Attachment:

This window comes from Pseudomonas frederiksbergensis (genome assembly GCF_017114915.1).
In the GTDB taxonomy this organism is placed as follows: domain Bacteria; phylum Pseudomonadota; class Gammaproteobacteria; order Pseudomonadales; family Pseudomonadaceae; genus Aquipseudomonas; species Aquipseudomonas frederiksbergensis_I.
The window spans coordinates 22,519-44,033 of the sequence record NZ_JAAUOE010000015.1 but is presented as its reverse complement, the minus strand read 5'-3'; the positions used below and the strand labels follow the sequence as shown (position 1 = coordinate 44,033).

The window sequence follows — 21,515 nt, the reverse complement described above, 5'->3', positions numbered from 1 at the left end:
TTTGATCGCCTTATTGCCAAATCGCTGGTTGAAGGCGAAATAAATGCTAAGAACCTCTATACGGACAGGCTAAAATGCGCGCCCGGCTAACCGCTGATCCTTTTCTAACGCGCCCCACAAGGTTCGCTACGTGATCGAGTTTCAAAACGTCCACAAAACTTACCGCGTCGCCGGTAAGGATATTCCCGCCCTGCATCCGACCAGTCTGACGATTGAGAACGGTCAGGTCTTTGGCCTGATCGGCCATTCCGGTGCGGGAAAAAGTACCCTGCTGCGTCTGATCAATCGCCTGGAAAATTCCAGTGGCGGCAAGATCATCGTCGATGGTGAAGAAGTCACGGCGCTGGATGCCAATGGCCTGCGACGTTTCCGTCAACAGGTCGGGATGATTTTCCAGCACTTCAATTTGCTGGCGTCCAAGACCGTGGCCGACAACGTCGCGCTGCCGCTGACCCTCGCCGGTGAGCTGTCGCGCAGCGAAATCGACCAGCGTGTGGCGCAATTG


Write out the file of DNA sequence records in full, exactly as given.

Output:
This window comes from Pseudomonas frederiksbergensis (genome assembly GCF_017114915.1).
In the GTDB taxonomy this organism is placed as follows: domain Bacteria; phylum Pseudomonadota; class Gammaproteobacteria; order Pseudomonadales; family Pseudomonadaceae; genus Aquipseudomonas; species Aquipseudomonas frederiksbergensis_I.
The window spans coordinates 22,519-44,033 of the sequence record NZ_JAAUOE010000015.1 but is presented as its reverse complement, the minus strand read 5'-3'; the positions used below and the strand labels follow the sequence as shown (position 1 = coordinate 44,033).

The window sequence follows — 21,515 nt, the reverse complement described above, 5'->3', positions numbered from 1 at the left end:
TTTGATCGCCTTATTGCCAAATCGCTGGTTGAAGGCGAAATAAATGCTAAGAACCTCTATACGGACAGGCTAAAATGCGCGCCCGGCTAACCGCTGATCCTTTTCTAACGCGCCCCACAAGGTTCGCTACGTGATCGAGTTTCAAAACGTCCACAAAACTTACCGCGTCGCCGGTAAGGATATTCCCGCCCTGCATCCGACCAGTCTGACGATTGAGAACGGTCAGGTCTTTGGCCTGATCGGCCATTCCGGTGCGGGAAAAAGTACCCTGCTGCGTCTGATCAATCGCCTGGAAAATTCCAGTGGCGGCAAGATCATCGTCGATGGTGAAGAAGTCACGGCGCTGGATGCCAATGGCCTGCGACGTTTCCGTCAACAGGTCGGGATGATTTTCCAGCACTTCAATTTGCTGGCGTCCAAGACCGTGGCCGACAACGTCGCGCTGCCGCTGACCCTCGCCGGTGAGCTGTCGCGCAGCGAAATCGACCAGCGTGTGGCGCAATTG